Messenger Kids

From Wikipedia, the free encyclopedia

Messenger Kids
Developer(s)Meta Platforms
Initial releaseDecember 4, 2017; 6 years ago (2017-12-04)
Operating systemAndroid, iOS
Available inEnglish
TypeInstant messaging

Messenger Kids is a messaging application and platform introduced by Meta Platforms in December 2017, aimed at providing a secure alternative for a younger audience compared to the standard Messenger platform. Initially launched exclusively for iPad tablets running the iOS operating system in the United States, subsequent updates extended support to iPhone and Android devices, reaching additional markets such as Canada, Peru, and Mexico.[1][2]

Designed with a focus on child safety, the platform allows users to register using their first and last names rather than phone numbers. Parental oversight is a key feature, encompassing identity verification and the approval of contacts. The absence of in-app purchases and advertisements, coupled with a commitment to refraining from data collection for advertising purposes, distinguishes Messenger Kids. Importantly, children's accounts remain non-searchable on Facebook, and the platform does not automatically transition a child's account into a full-fledged Facebook account upon reaching the minimum registration age of 13. Noteworthy features of Messenger Kids include augmented reality filters and lenses, as well as the inclusion of games and educational content. [3][4]

Logo used from 2017 to 2018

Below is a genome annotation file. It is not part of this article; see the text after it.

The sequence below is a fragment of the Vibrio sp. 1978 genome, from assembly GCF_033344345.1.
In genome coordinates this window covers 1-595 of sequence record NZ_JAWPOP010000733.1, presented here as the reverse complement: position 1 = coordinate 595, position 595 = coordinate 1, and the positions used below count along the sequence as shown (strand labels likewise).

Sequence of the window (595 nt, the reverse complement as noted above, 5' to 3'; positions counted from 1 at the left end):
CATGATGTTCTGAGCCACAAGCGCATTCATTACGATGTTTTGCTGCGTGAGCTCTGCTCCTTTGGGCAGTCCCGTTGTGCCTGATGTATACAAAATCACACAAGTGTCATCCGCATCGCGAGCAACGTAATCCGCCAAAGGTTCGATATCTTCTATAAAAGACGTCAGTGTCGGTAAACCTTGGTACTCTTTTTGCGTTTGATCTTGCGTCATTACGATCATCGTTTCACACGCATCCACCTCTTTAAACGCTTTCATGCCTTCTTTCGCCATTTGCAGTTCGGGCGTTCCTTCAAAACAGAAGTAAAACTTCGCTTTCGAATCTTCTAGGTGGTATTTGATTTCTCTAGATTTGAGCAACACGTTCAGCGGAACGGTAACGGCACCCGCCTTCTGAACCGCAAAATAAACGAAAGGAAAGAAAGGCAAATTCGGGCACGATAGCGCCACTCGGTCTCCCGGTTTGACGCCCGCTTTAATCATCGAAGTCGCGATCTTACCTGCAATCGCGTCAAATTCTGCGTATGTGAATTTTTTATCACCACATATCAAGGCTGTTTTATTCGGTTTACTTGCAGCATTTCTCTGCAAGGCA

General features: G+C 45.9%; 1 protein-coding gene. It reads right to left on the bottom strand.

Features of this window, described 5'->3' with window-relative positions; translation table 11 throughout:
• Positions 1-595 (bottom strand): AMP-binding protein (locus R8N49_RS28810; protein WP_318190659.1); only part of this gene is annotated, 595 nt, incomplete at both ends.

Despite its certification under the Children's Online Privacy Protection Act (COPPA), the platform has faced criticism. Concerns have been raised regarding the collection of message and photo contents from minors, with particular scrutiny directed at the perceived effort to engage users in the Facebook experience from a very young age.[4][5][6] Public figures, including UK's Secretary of Health Jeremy Hunt, publicly criticized the initiative, expressing reservations about Facebook's involvement with younger children. Criticism also emerged from child-development experts, such as pediatricians, educators, and advocacy organizations, who argued that the app appeared to be creating a need rather than addressing an existing one. The Federal Trade Commission (FTC) highlighted Meta's misrepresentation of parental control capabilities, noting instances where children were able to communicate with unapproved contacts in group chats and video calls, contravening the platform's stated principles.[7][8]


  1. ^ Cheng, Loren (December 4, 2017). "Introducing Messenger Kids, a New App For Families to Connect". Facebook. Facebook. Archived from the original on September 29, 2019. Retrieved September 18, 2018.
  2. ^ Perez, Sarah (July 19, 2018). "Messenger Kids launches in Mexico". Techcrunch. Archived from the original on March 5, 2021. Retrieved July 21, 2018.
  3. ^ Nieva, Richard (December 4, 2017). "Facebook wants your child on its new Messenger Kids app". CNET. CBS Interactive. Archived from the original on April 16, 2021. Retrieved December 10, 2017.
  4. ^ a b Constine, Josh (December 4, 2017). "Facebook 'Messenger Kids' lets under-13s chat with whom parents approve". TechCrunch. Oath Inc. Archived from the original on April 13, 2021. Retrieved December 10, 2017.
  5. ^ Tiku, Nitasha (December 5, 2017). "Facebook for 6-year-olds? Welcome to Messenger Kids". Wired. Condé Nast. Archived from the original on February 24, 2021. Retrieved December 14, 2017.
  6. ^ Naughton, John (December 10, 2017). "Data-hungry Facebook seeks younger recruits". The Guardian. Archived from the original on April 16, 2021. Retrieved December 14, 2017.
  7. ^ Mason, Rowena (December 5, 2017). "Jeremy Hunt attacks Facebook over app aimed at children". The Guardian. Archived from the original on February 23, 2021. Retrieved December 14, 2017.
  8. ^ "Child experts file FTC complaint against Facebook kids' app". AP NEWS. October 3, 2018. Archived from the original on May 30, 2023. Retrieved May 30, 2023.